- Synonyms: Oxalic acid dihydrate; Ethanedioic acid
- OSHA IMIS Code Number: 1970
- Chemical Abstracts Service (CAS) Registry Number: 144-62-7
- NIOSH Registry of Toxic Effects of Chemical Substances (RTECS) Identification Number: RO2450000
- NIOSH Pocket Guide to Chemical Hazards, Oxalic Acid: chemical description, physical properties, potentially hazardous incompatibilities, and more
- OSHA Permissible Exposure Limit (PEL):
- American Conference of Governmental Industrial Hygienists (ACGIH) Threshold Limit Value (TLV): 1 mg/m3 TWA; 2 mg/m3 STEL
- National Institute for Occupational Safety and Health (NIOSH) Recommended Exposure Limit (REL): 1 mg/m3 TWA; 2 mg/m3 STEL
- NIOSH Immediately Dangerous To Life or Health Concentration (IDLH): 500 mg/m3
- Potential Symptoms: Eye, mucous membrane, skin irritation; eye burns; local pain; cyanosis (blue lips, fingernails, skin); shock, collapse, convulsions; kidney damage; pulmonary edema (may be delayed); INGES: Sore throat, burning sensation, abdominal pain, vomiting; diarrhea and bloody stools; drowsiness; numbness of fingers and toes.
- Health Effects: Irritation-Eyes, Nose, Throat, Skin---Marked (HE14); Lung edema (HE11); Acute systemic effects (HE4)
- Affected Organs: Eyes, skin, respiratory system, kidneys
- Oxalic acid is a normal minor metabolite of carbohydrates (e.g., fructose), glycine, and vitamin C, but it is produced in toxic amounts after ethylene glycol intoxication.
- Kidney dialysis patients may be particularly susceptible to oxalate-induced nephrotoxicity and neurotoxicity.
- Prolonged barbiturate sleeping time in rats treated with star fruit juice was attributed to its high oxalate content, indicating a possible inhibition of some drug-metabolizing cytochrome P-450s in the liver.
- Calcium oxalate crystals, which occur in certain plants, may cause irritant contact dermatitis in agricultural workers.
- Literature Basis:
- NIOSH Pocket Guide to Chemical Hazards: Oxalic Acid.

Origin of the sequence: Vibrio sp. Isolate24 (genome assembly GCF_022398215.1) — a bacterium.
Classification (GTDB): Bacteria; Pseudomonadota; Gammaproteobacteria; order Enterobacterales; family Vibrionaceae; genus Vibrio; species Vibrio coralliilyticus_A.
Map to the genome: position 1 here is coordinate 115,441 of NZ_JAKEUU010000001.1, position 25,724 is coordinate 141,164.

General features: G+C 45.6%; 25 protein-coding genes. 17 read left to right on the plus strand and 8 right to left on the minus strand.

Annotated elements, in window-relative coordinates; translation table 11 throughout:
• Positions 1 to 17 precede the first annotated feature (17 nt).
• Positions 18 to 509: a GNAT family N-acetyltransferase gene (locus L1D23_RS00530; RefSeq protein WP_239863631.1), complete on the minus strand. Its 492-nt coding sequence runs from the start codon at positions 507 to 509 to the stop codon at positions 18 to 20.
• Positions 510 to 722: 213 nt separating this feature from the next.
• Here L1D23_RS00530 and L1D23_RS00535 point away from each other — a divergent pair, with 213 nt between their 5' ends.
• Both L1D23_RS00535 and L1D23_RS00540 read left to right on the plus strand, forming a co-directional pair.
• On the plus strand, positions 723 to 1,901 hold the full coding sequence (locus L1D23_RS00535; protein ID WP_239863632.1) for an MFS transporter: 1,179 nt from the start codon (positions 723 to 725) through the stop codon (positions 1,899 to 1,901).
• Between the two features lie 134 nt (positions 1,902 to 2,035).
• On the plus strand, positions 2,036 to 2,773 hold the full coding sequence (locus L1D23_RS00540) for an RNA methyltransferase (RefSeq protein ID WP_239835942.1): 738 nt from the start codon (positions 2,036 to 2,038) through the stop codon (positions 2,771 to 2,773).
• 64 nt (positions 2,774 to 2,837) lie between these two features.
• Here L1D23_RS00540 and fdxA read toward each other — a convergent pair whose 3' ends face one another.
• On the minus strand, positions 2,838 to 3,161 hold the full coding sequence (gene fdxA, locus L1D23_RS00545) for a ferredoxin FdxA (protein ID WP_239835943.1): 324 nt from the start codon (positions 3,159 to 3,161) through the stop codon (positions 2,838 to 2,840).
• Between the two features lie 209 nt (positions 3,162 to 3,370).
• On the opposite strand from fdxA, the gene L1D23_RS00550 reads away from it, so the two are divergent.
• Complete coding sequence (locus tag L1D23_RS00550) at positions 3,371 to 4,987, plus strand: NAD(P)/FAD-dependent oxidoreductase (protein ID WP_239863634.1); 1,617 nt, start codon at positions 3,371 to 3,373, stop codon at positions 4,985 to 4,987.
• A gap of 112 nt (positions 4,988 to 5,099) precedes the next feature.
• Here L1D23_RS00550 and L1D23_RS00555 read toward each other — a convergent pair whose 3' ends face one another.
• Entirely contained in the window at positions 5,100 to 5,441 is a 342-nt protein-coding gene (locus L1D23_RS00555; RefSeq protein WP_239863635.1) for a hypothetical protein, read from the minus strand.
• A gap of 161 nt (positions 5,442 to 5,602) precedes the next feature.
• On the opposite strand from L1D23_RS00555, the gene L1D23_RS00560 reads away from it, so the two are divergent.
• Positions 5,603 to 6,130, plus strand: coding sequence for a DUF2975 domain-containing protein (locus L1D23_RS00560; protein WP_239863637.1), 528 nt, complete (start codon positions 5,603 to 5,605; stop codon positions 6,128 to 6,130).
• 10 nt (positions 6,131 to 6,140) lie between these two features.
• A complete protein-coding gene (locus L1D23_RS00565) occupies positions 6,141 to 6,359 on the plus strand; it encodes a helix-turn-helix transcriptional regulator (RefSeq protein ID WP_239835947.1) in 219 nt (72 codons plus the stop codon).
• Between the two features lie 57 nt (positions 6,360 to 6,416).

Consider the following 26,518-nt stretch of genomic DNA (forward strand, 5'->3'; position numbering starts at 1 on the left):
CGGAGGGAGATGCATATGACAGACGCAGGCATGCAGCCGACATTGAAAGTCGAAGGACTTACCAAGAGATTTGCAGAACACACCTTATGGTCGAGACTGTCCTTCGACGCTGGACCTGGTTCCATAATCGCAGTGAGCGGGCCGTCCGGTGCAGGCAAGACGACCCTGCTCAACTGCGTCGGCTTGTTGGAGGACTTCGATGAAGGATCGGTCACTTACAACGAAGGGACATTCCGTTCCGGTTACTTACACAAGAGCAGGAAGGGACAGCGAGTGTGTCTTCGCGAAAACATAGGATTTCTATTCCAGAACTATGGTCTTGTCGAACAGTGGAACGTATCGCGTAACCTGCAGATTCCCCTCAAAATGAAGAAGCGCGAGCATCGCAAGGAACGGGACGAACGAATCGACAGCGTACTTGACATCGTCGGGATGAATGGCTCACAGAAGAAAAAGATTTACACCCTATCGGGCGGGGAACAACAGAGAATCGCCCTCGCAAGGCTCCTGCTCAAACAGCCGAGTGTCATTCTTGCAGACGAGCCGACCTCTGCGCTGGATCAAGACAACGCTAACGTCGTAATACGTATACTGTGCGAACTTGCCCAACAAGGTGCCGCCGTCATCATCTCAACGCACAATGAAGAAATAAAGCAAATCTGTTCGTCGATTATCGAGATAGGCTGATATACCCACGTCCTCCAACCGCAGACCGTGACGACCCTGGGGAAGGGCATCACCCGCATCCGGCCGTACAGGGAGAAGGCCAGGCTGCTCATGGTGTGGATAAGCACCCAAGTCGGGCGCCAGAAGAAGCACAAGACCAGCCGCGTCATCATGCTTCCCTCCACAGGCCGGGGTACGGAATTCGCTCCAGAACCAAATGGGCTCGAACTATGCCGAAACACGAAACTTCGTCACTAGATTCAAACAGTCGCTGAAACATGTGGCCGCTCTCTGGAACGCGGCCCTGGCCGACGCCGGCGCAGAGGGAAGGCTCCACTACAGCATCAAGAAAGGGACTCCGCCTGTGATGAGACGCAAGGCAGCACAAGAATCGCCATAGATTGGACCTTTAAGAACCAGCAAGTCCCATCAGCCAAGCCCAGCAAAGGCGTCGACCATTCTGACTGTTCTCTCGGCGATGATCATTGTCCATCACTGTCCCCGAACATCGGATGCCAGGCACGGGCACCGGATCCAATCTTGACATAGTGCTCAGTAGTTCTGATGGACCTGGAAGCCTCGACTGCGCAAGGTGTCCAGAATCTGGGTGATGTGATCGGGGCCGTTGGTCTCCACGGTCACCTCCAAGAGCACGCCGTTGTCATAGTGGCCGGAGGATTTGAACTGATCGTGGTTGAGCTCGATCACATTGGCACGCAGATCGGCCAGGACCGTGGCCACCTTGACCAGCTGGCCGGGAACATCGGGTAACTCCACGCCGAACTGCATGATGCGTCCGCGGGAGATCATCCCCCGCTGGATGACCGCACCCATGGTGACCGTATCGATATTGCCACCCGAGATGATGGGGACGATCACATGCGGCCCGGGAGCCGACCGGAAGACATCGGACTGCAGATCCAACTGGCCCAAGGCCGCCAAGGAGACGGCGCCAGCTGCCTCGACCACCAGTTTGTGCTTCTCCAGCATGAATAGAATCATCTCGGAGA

- International Chemical Safety Cards (WHO/IPCS/ILO): Oxalic acid.
- Chen, C.L., Chou, K.J., Wang, J.S., Yeh, J.H., Fang, H.C. and Chung, H.M.: Neurotoxic effects of carambola in rats: the role of oxalate. J. Formos. Med. Assoc. 101 (5): 337-441, 2002.
- Pohanish, R.P. (editor): Oxalic Acid. In, Sittig's Handbook of Toxic and Hazardous Chemicals and Carcinogens, Fourth Ed., Vol. 2. Norwich, NY: Noyes Publications, William Andrew Publishing, 2002, pp. 1763-1765.
- Rofe, A.M., James, H.M., Bais, R., Edwards, J.B. and Conyers, R.A.: The production of (14C) oxalate during the metabolism of (14C) carbohydrates in isolated rat hepatocytes. Aust. J. Exp. Biol. Med. Sci. 58 (2): 103-116, 1980.
- Salinas, M.L., Ogura, T. and Soffchi, L.: Irritant contact dermatitis caused by needle-like calcium oxalate crystals, raphides, in Agave tequilana among workers in tequila distilleries and agave plantations. Contact Dermatitis 44(2): 94-96, 2001.
- Tse, K.C., et al.: Star fruit intoxication in uraemic patients: case series and review of the literature. Intern. Med. J. 33 (7): 314-316, 2003.
- Date Last Revised: 10/28/2004
Monitoring Methods used by OSHA
Laboratory Sampling/Analytical Method:
- glass fiber filter (37-mm, open face)
- maximum volume: 100 Liters
- maximum flow rate: 1.0 L/min (TWA)
- current analytical method: Ion Chromatography; IC
- method reference: OSHA Analytical Method (PV2115)
- method classification: Partially Validated
Wipe Sampling Method:
- glass fiber filter (37-mm)
- analytical solvent: Deionized water
** All Trademarks are the property of their respective owners.
*Accessibility Assistance: Contact OSHA's Directorate of Technical Support and Emergency Management at (202) 693-2300 for assistance accessing PDF materials.
All other documents, that are not PDF materials or formatted for the web, are available as Microsoft Office® formats and videos and are noted accordingly. If additional assistance is needed with reading, reviewing or accessing these documents or any figures and illustrations, please also contact OSHA's Directorate of Technical Support and Emergency Management at (202) 693-2300.
**eBooks - EPUB is the most common format for e-Books. If you use a Sony Reader, a Nook, or an iPad you can download the EPUB file format. If you use a Kindle, you can download the MOBI file format.Back to Top